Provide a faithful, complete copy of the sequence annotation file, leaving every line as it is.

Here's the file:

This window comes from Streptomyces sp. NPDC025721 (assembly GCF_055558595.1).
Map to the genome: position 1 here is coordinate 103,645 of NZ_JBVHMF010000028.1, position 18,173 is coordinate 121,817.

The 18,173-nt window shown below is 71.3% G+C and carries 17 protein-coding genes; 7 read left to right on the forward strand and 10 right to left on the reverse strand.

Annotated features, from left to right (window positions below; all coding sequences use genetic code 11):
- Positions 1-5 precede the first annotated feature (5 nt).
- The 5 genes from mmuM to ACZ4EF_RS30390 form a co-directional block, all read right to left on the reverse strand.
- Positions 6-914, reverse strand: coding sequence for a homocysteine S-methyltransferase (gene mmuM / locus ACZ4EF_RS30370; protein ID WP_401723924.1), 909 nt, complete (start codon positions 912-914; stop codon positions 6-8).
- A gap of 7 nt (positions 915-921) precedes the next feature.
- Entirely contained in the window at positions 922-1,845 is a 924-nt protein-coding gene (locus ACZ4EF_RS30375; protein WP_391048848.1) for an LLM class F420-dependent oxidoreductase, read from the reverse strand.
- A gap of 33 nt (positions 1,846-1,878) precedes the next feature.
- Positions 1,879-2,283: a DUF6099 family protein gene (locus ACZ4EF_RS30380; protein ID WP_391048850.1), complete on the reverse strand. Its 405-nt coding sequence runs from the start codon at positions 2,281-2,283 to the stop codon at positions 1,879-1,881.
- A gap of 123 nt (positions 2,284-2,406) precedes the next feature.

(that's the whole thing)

This window comes from Streptomyces sp. NPDC025721 (assembly GCF_055558595.1).
Map to the genome: position 1 here is coordinate 103,645 of NZ_JBVHMF010000028.1, position 18,173 is coordinate 121,817.

The 18,173-nt window shown below is 71.3% G+C and carries 17 protein-coding genes; 7 read left to right on the forward strand and 10 right to left on the reverse strand.

Annotated features, from left to right (window positions below; all coding sequences use genetic code 11):
- Positions 1-5 precede the first annotated feature (5 nt).
- The 5 genes from mmuM to ACZ4EF_RS30390 form a co-directional block, all read right to left on the reverse strand.
- Positions 6-914, reverse strand: coding sequence for a homocysteine S-methyltransferase (gene mmuM / locus ACZ4EF_RS30370; protein ID WP_401723924.1), 909 nt, complete (start codon positions 912-914; stop codon positions 6-8).
- A gap of 7 nt (positions 915-921) precedes the next feature.
- Entirely contained in the window at positions 922-1,845 is a 924-nt protein-coding gene (locus ACZ4EF_RS30375; protein WP_391048848.1) for an LLM class F420-dependent oxidoreductase, read from the reverse strand.
- A gap of 33 nt (positions 1,846-1,878) precedes the next feature.
- Positions 1,879-2,283: a DUF6099 family protein gene (locus ACZ4EF_RS30380; protein ID WP_391048850.1), complete on the reverse strand. Its 405-nt coding sequence runs from the start codon at positions 2,281-2,283 to the stop codon at positions 1,879-1,881.
- A gap of 123 nt (positions 2,284-2,406) precedes the next feature.